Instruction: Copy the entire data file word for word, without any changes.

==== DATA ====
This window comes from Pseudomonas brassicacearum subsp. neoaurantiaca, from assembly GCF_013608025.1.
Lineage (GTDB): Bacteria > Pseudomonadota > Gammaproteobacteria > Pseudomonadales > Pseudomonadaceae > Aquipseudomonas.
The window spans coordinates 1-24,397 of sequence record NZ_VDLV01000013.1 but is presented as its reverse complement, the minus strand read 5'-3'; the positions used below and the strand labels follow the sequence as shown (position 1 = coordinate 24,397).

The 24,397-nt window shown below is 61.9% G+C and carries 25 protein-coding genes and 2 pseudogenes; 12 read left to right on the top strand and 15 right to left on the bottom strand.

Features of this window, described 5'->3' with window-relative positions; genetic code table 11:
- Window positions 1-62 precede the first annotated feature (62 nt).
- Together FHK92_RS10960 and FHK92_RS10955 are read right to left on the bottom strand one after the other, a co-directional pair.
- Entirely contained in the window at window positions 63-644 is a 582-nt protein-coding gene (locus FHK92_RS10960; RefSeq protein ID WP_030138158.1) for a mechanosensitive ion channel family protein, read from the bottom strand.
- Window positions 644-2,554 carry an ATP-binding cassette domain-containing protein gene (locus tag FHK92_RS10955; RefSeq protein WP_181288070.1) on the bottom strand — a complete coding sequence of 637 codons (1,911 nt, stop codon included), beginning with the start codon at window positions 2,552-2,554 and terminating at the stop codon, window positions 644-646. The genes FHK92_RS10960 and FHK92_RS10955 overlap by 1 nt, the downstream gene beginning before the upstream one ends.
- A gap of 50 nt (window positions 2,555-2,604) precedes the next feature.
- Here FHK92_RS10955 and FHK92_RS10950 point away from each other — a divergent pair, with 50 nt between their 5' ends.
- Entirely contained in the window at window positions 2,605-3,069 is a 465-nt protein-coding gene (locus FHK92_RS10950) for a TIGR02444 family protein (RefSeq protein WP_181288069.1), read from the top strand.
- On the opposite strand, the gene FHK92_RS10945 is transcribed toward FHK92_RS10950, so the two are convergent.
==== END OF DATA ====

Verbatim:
This window comes from Pseudomonas brassicacearum subsp. neoaurantiaca, from assembly GCF_013608025.1.
Lineage (GTDB): Bacteria > Pseudomonadota > Gammaproteobacteria > Pseudomonadales > Pseudomonadaceae > Aquipseudomonas.
The window spans coordinates 1-24,397 of sequence record NZ_VDLV01000013.1 but is presented as its reverse complement, the minus strand read 5'-3'; the positions used below and the strand labels follow the sequence as shown (position 1 = coordinate 24,397).

The 24,397-nt window shown below is 61.9% G+C and carries 25 protein-coding genes and 2 pseudogenes; 12 read left to right on the top strand and 15 right to left on the bottom strand.

Features of this window, described 5'->3' with window-relative positions; genetic code table 11:
- Window positions 1-62 precede the first annotated feature (62 nt).
- Together FHK92_RS10960 and FHK92_RS10955 are read right to left on the bottom strand one after the other, a co-directional pair.
- Entirely contained in the window at window positions 63-644 is a 582-nt protein-coding gene (locus FHK92_RS10960; RefSeq protein ID WP_030138158.1) for a mechanosensitive ion channel family protein, read from the bottom strand.
- Window positions 644-2,554 carry an ATP-binding cassette domain-containing protein gene (locus tag FHK92_RS10955; RefSeq protein WP_181288070.1) on the bottom strand — a complete coding sequence of 637 codons (1,911 nt, stop codon included), beginning with the start codon at window positions 2,552-2,554 and terminating at the stop codon, window positions 644-646. The genes FHK92_RS10960 and FHK92_RS10955 overlap by 1 nt, the downstream gene beginning before the upstream one ends.
- A gap of 50 nt (window positions 2,555-2,604) precedes the next feature.
- Here FHK92_RS10955 and FHK92_RS10950 point away from each other — a divergent pair, with 50 nt between their 5' ends.
- Entirely contained in the window at window positions 2,605-3,069 is a 465-nt protein-coding gene (locus FHK92_RS10950) for a TIGR02444 family protein (RefSeq protein WP_181288069.1), read from the top strand.
- On the opposite strand, the gene FHK92_RS10945 is transcribed toward FHK92_RS10950, so the two are convergent.